The other eight regions are relatively competitive between the two parties (and in the northern three regions, third parties sometimes do well).

In 2012, Mahama (NDC) won 8 of 10 regions in the country; in 2016, Akufo-Addo (NPP) won 6 of 10 regions. Similarly, in 2012 the NDC won 148 of 275 seats in the legislature, and in 2016 the NPP is expected to win over 150 seats.

UPDATE: Here is a more detailed map, at the district rather than region level. It shows that Akufo-Addo won in several northern districts. A vote count by region demonstrates that the Ashanti region continues to be the NPP stronghold (76% for Akufo-Addo) and the Volta region continues to be the NDC stronghold (82% for Mahama); in all other regions, each party won at least one third of the vote.

Ghana's Opposition Candidate Wins Presidency in 3rd Attempt

On the same day Gambia's incumbent president withdrew acceptance of his defeat by the oppostion in that country's presidential election, the opposition candidate, Nana Akufo-Addo (NPP), in Ghana's presidential election was announced the winner. The incumbent, John Mahama (NDC), promptly conceded defeat and there is no doubt he will continue to accept the election results.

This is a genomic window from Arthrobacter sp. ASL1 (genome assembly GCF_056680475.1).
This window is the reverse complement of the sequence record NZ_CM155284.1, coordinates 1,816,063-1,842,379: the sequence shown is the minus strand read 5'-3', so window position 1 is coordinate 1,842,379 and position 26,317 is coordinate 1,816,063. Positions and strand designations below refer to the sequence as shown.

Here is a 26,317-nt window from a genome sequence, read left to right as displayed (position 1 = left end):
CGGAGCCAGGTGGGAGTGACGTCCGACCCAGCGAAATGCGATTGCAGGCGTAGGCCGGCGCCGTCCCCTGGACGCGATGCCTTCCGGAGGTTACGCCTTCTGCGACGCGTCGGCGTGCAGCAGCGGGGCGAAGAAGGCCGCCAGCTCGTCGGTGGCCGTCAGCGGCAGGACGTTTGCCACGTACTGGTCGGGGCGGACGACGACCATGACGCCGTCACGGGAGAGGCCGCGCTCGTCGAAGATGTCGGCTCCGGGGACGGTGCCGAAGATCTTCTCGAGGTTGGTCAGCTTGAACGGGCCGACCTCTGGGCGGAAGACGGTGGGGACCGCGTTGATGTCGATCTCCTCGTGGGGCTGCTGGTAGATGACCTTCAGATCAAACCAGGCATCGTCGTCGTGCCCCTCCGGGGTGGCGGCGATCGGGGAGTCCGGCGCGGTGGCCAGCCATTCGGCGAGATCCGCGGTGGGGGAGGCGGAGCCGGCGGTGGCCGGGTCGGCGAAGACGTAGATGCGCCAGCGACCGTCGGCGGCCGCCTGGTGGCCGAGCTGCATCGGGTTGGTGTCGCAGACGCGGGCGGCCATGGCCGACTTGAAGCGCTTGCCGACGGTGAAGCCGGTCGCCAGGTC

Ghana is one of Africa's most consolidated democracies. This election is the seventh peaceful presidential election since multiparty elections were reintroduced in 1992, the third alternation of power between parties (following NDC->NPP in 2000 and NPP->NDC in 2008), and the first time an incumbent president was defeated.

Ghana's economy has been growing at 4%, which doesn't sound bad (it's average for the continent), but this is down from 14% in 2011 when the country started pumping oil. Since then, oil prices have come down and the government overspent, resulting in the need for an IMF bail-out last year. Its currency was the worst performing on the continent in 2014, when it lost 27% of value, which means inflation from higher-priced imports. Unemployment among the youth (15-24) is very high, an estimated 48%.

Akufo-Addo is a human rights lawyer who campaigned for multiparty democracy during the authoritarian rule of the PNDC, whose leadership formed the NDC. This year's presidential campaign was his third. In 2008, he received a plurality in the first round, with 48%, but narrowly lost in the second round with 49.8%. In 2012 he narrowly lost with 48% in the first round. This time he won decisively, with 54% versus 44% for Mahama. The NPP campaign emphasized "sustainable jobs through industrialization", promising construction of a factory in each of the country's 2016 provinces.